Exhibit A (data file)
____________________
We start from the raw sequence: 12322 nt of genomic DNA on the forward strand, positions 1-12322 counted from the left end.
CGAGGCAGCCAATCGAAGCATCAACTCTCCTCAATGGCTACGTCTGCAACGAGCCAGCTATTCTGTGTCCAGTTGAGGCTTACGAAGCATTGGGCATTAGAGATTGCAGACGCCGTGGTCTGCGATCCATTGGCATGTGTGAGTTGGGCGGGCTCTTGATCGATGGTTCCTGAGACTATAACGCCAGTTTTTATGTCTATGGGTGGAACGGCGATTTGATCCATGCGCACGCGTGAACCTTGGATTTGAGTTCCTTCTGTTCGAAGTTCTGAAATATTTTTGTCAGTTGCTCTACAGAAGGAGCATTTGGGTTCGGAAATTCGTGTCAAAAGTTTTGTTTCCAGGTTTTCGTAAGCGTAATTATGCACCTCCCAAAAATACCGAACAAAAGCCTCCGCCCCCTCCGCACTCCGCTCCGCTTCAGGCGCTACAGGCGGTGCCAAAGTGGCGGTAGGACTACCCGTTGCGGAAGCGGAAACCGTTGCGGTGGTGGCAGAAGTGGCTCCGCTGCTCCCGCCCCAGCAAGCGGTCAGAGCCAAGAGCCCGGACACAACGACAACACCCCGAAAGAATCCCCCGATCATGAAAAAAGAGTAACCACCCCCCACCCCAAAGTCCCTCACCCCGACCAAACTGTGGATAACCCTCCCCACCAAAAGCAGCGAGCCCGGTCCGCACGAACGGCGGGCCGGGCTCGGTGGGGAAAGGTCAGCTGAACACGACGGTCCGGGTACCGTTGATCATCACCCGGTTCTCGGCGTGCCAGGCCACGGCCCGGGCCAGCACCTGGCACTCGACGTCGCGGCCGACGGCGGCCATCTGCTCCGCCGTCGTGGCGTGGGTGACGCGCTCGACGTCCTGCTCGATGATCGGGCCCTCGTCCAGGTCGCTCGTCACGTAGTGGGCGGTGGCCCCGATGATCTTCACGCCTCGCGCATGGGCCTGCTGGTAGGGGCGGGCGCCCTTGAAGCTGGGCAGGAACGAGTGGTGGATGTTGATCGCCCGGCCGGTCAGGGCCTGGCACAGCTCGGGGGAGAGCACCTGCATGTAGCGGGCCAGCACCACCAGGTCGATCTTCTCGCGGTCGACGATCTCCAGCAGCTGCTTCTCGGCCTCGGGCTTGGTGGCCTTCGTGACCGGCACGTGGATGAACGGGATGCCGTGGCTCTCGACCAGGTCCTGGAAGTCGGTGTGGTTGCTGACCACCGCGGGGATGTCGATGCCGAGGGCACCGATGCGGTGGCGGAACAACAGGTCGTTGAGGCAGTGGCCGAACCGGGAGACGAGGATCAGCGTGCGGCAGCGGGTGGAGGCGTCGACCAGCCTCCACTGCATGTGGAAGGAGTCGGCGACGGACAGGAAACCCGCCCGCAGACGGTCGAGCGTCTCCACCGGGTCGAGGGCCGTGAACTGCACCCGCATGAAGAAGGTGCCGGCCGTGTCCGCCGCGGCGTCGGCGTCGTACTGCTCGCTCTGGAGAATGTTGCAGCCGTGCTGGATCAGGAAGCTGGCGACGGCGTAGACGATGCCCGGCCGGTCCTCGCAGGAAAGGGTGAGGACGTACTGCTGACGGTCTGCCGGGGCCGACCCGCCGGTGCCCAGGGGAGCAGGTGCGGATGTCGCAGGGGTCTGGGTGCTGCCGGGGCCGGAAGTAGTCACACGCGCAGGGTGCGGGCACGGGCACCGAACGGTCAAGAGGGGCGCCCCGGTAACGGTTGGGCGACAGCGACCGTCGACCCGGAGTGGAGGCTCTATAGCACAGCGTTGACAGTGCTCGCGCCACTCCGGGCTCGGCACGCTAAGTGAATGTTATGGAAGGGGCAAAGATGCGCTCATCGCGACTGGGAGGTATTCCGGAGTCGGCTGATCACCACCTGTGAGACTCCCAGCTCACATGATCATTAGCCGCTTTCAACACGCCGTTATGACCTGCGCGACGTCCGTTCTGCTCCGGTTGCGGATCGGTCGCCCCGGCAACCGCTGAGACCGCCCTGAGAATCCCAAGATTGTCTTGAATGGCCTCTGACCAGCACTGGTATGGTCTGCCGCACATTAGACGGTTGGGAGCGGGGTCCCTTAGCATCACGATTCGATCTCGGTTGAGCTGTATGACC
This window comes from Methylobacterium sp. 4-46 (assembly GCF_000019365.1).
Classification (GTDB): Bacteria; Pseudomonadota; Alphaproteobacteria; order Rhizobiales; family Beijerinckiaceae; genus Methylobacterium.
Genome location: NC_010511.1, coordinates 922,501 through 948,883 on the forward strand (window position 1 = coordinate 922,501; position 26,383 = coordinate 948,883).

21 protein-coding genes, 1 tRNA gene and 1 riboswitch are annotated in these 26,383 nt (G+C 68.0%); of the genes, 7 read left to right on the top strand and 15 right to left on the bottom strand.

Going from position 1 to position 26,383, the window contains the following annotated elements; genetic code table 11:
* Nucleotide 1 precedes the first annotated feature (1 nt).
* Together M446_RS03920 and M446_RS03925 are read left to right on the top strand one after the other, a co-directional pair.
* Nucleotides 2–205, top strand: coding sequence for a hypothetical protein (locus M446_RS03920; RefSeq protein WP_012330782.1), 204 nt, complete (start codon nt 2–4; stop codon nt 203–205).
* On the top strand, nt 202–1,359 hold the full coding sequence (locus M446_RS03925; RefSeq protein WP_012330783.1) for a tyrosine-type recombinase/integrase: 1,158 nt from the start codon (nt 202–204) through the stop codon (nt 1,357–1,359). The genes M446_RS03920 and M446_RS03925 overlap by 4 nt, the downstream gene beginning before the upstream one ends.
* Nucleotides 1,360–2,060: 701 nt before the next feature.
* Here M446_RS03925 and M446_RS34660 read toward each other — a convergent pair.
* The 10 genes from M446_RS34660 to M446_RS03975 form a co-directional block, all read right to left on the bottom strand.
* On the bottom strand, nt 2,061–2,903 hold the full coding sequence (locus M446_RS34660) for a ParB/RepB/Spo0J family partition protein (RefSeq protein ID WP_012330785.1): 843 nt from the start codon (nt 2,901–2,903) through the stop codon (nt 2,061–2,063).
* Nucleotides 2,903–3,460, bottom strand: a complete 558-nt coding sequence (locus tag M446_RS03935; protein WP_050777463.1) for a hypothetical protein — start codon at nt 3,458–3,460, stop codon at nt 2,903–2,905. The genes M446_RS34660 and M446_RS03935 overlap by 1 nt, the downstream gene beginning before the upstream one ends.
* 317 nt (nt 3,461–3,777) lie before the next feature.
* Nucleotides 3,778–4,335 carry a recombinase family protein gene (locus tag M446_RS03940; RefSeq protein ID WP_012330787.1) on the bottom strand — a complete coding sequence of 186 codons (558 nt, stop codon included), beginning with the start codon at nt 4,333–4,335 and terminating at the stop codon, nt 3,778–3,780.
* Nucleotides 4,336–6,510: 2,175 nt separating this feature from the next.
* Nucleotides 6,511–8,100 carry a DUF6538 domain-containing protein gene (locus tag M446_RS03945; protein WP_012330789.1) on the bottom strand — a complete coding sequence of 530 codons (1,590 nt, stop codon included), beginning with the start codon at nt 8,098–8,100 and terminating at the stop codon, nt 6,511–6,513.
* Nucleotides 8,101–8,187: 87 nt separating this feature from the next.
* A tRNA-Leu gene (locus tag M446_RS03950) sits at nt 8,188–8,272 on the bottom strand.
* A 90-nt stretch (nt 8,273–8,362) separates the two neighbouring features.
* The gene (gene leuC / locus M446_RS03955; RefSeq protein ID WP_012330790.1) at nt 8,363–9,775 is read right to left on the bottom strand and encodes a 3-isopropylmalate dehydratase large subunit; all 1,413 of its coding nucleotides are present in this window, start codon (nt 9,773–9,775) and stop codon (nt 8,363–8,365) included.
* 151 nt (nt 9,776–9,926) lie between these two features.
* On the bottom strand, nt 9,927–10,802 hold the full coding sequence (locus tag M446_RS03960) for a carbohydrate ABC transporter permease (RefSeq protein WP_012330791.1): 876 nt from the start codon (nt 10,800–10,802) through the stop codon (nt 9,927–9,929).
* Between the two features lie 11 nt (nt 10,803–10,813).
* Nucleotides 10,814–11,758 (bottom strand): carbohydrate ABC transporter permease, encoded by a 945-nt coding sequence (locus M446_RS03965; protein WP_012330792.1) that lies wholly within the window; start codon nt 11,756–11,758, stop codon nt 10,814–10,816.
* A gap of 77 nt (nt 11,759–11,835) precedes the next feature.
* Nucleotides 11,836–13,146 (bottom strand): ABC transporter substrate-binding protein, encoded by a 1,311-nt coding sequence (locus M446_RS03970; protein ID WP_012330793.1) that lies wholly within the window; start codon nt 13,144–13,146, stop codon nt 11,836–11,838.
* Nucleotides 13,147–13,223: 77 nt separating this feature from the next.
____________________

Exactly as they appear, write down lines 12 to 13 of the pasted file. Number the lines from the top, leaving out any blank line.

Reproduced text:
* Nucleotides 1,360–2,060: 701 nt before the next feature.
* Here M446_RS03925 and M446_RS34660 read toward each other — a convergent pair.